DNR decisions are frequently made in oncology and hematology care and physicians and nurses may face related ethical dilemmas. Ethics is considered a basic competence in health care and can be understood as a capacity to handle a task that involves an ethical dilemma in an adequate, ethically responsible manner. One model of ethical competence for healthcare staff includes three main aspects: being, doing and knowing, suggesting that ethical competence requires abilities of character, action and knowledge. Ethical competence can be developed through experience, communication and education, and a supportive environment is necessary for maintaining a high ethical competence. The aim of the present study was to investigate how nurses and physicians in oncology and hematology care understand the concept of ethical competence in order to make, or be involved in, DNR decisions and how such skills can be learned and developed. A further aim was to investigate the role of guidelines in relation to the development of ethical competence in DNR decisions.

    Methods

    Individual interviews were conducted with fifteen nurses and sixteen physicians. The interviews were analyzed using thematic content analysis.

    Results

    Physicians and nurses in the study reflected on their ethical competence in relation to DNR decisions, on what it should comprise and how it could be developed. The ethical competence described by the respondents related to the concepts being, doing and knowing.

    Conclusions

    In order to make ethically sound DNR decisions in oncology and hematology care, physicians and nurses need to develop appropriate virtues, improve their knowledge of ethical theories and relevant clinical guidelines. Ethical competence also includes the ability to act upon ethical judgements. Continued ethical education and discussions for further development of a common ethical language and a good ethical working climate can improve ethical competence and help nurses and physicians cooperate better with regard to patients in relation to DNR decisions, in their efforts to act in the best interest of the patient.

  • 272.
    Pettersson, Mona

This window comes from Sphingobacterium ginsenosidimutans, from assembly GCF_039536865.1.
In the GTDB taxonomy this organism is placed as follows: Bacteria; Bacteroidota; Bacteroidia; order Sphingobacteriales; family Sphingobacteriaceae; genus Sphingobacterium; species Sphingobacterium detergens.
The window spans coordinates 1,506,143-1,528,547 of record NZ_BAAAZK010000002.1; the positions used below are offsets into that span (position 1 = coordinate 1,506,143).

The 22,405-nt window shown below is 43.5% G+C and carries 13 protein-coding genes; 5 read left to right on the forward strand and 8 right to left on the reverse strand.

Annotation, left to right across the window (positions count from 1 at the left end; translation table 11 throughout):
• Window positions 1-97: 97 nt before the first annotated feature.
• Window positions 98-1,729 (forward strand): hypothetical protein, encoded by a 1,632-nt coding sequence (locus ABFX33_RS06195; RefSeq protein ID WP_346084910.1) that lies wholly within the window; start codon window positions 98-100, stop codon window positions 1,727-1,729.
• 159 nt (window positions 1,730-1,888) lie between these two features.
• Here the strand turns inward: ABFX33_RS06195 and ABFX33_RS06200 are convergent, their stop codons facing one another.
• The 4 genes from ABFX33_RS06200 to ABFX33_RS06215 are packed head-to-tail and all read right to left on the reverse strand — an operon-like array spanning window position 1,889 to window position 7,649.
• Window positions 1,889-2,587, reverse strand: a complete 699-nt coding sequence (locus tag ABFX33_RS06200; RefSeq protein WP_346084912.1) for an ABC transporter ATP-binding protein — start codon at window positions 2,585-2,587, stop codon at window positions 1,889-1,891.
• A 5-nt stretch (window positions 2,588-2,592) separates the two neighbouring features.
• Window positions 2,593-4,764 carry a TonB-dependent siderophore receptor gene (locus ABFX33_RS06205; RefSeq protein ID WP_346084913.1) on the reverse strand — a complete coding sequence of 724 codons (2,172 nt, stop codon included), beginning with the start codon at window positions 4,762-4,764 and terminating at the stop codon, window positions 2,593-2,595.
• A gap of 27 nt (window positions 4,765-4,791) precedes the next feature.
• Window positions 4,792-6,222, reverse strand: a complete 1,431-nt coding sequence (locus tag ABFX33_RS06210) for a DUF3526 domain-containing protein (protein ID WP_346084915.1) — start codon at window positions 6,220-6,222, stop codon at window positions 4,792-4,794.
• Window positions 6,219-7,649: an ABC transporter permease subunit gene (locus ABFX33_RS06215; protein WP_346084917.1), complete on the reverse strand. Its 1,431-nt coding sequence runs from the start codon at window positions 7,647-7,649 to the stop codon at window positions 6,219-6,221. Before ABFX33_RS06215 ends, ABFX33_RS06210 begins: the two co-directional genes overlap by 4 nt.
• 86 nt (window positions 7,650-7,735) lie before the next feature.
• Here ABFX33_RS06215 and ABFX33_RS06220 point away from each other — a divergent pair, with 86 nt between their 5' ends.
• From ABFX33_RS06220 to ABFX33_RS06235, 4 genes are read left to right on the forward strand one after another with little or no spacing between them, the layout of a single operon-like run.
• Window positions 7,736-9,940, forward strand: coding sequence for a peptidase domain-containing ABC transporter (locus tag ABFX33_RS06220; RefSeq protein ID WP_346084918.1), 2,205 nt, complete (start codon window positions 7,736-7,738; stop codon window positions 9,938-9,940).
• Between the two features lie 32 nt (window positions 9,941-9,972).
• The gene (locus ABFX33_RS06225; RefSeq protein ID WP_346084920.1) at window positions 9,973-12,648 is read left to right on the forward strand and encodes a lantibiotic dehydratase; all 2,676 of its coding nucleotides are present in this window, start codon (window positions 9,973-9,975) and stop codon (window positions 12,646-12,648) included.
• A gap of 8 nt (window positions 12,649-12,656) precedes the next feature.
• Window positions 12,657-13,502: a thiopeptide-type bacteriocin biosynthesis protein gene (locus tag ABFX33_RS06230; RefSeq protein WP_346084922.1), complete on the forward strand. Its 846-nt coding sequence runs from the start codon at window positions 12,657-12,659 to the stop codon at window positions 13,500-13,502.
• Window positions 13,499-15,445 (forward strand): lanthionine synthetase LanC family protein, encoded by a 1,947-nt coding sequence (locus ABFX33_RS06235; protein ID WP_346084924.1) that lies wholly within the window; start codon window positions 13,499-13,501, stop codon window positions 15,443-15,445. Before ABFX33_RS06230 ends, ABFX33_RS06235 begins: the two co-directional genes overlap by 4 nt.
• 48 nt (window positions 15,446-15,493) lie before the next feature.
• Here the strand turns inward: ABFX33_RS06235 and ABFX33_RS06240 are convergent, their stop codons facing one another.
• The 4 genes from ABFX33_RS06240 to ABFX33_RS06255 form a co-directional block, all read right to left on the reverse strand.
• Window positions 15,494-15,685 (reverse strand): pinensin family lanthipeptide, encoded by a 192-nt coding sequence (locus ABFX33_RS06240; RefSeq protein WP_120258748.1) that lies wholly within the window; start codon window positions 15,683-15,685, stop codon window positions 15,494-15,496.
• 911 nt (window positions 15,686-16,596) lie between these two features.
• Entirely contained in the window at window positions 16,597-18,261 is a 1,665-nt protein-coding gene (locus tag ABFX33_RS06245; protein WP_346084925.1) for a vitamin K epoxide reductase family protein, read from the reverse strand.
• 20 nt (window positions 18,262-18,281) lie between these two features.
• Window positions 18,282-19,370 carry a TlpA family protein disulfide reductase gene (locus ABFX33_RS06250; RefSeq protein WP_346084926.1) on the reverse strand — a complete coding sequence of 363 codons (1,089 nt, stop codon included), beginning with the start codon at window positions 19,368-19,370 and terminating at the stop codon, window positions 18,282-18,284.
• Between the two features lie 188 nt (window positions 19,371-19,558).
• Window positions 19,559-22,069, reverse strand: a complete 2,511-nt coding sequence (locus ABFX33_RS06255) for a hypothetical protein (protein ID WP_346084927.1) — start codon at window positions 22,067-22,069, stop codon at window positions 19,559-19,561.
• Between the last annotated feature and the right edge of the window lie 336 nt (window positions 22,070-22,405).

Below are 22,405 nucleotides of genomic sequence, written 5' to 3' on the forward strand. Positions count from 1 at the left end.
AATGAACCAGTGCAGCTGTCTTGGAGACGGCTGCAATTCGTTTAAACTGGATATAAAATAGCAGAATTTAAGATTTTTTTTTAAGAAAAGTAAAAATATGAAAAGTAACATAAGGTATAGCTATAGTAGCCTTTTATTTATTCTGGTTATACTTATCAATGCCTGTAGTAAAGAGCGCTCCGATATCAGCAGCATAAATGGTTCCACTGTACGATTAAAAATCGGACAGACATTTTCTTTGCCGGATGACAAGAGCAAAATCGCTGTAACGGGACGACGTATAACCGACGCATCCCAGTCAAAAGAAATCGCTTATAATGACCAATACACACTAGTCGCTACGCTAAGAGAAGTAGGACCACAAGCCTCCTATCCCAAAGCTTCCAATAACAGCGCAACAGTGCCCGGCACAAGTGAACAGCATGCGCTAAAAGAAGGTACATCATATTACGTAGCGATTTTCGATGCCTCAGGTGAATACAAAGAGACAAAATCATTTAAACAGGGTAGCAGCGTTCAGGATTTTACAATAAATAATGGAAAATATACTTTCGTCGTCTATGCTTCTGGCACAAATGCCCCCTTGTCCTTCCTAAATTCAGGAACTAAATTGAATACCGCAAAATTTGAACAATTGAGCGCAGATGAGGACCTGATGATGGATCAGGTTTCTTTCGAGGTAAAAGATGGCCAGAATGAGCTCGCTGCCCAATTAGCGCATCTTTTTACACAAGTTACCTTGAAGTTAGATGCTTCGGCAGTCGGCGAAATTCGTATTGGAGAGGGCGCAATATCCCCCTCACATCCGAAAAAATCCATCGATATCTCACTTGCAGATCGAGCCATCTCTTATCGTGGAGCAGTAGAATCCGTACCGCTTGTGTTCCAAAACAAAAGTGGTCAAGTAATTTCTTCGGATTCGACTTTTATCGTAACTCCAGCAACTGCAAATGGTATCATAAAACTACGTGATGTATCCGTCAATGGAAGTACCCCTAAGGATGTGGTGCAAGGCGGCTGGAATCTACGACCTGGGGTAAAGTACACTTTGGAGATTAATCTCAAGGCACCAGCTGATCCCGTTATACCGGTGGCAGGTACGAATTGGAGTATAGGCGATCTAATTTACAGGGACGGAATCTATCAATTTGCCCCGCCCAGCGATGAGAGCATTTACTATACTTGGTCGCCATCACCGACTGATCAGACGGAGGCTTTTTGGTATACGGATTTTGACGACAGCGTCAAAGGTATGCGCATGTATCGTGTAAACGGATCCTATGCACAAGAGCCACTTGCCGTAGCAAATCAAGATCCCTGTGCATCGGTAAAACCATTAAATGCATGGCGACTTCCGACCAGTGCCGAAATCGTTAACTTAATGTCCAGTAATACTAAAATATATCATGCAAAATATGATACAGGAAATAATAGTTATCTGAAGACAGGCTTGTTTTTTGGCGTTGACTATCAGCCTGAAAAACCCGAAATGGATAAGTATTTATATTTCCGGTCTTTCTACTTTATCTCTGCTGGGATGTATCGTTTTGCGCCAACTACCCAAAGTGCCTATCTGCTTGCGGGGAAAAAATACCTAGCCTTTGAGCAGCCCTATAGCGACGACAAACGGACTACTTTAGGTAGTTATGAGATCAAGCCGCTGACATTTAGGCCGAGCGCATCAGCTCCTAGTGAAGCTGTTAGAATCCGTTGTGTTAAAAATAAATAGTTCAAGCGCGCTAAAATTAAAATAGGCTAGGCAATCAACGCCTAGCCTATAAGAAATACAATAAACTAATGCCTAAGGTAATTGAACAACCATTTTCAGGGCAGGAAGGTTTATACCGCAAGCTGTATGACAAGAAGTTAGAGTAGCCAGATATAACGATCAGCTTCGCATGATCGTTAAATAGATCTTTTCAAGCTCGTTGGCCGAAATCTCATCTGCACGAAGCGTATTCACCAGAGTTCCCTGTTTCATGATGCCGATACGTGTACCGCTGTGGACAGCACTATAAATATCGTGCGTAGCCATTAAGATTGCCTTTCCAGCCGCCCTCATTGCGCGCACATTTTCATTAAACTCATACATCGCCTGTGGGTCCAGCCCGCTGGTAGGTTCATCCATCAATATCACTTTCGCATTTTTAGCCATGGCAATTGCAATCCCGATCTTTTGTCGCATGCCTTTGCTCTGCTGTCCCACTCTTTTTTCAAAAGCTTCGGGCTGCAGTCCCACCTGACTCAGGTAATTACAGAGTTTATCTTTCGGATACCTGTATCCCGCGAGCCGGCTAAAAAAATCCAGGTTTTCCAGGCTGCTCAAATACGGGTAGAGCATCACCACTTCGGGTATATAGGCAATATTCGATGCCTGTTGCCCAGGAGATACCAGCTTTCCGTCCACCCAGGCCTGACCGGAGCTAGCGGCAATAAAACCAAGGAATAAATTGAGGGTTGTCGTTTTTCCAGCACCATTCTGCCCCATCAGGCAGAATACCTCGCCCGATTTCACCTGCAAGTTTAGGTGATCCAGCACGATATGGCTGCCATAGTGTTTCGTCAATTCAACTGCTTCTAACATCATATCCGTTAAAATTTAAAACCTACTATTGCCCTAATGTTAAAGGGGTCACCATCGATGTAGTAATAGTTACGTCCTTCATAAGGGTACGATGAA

et al.
    Uppsala University, Disciplinary Domain of Medicine and Pharmacy, Faculty of Medicine, Department of Public Health and Caring Sciences, Caring Sciences. Uppsala University, Disciplinary Domain of Medicine and Pharmacy, Faculty of Medicine, Department of Public Health and Caring Sciences, Centre for Research Ethics and Bioethics.
    Hedström, Mariann
    Uppsala University, Disciplinary Domain of Medicine and Pharmacy, Faculty of Medicine, Department of Public Health and Caring Sciences, Caring Sciences.
    Höglund, Anna T
    Uppsala University, Disciplinary Domain of Medicine and Pharmacy, Faculty of Medicine, Department of Public Health and Caring Sciences, Centre for Research Ethics and Bioethics.
    “Not the most difficult decision”. Physicians’ experience of Do-Not-Resuscitate (DNR) orders in hematology and oncology care.Manuscript (preprint) (Other academic)
  • 273.
    Pettersson, Mona
    et al.
    Uppsala University, Disciplinary Domain of Medicine and Pharmacy, Faculty of Medicine, Department of Public Health and Caring Sciences, Caring Sciences. Uppsala University, Disciplinary Domain of Medicine and Pharmacy, Faculty of Medicine, Department of Public Health and Caring Sciences, Centre for Research Ethics and Bioethics.
    Hedström, Mariann
    Uppsala University, Disciplinary Domain of Medicine and Pharmacy, Faculty of Medicine, Department of Public Health and Caring Sciences, Caring Sciences.
    Höglund, Anna T
    Uppsala University, Disciplinary Domain of Medicine and Pharmacy, Faculty of Medicine, Department of Public Health and Caring Sciences, Centre for Research Ethics and Bioethics.
    Striving for good nursing care: Nurses' experiences of do not resuscitate orders within oncology and hematology care2014In: Nursing Ethics, ISSN 0969-7330, E-ISSN 1477-0989, Vol. 21, no 8, p. 902-915Article in journal (Refereed)
    Abstract [en]

    Background: Within oncology and hematology care, patients are sometimes considered to have such a poor prognosis that they can receive a do not resuscitate order from the physician responsible, stipulating that neither basic nor advanced coronary pulmonary rescue be performed in the event of a cardiac arrest. Studies on do not resuscitate decisions within oncology and hematology units, focusing on the specific role of the nurse in relation to these decisions, are scarce.

    Objective: The aim of this study was to investigate hematology and oncology nurses’ experiences and perceptions of do not resuscitate orders, in order to achieve a deeper understanding of the nurses’ specific role in these decisions.

    Research design: A qualitative, descriptive methodology with individual semi-structured interviews was used.

    Participants and research context: A total of 15 nurses from eight hematology/oncology wards in four hospitals in Sweden were interviewed individually.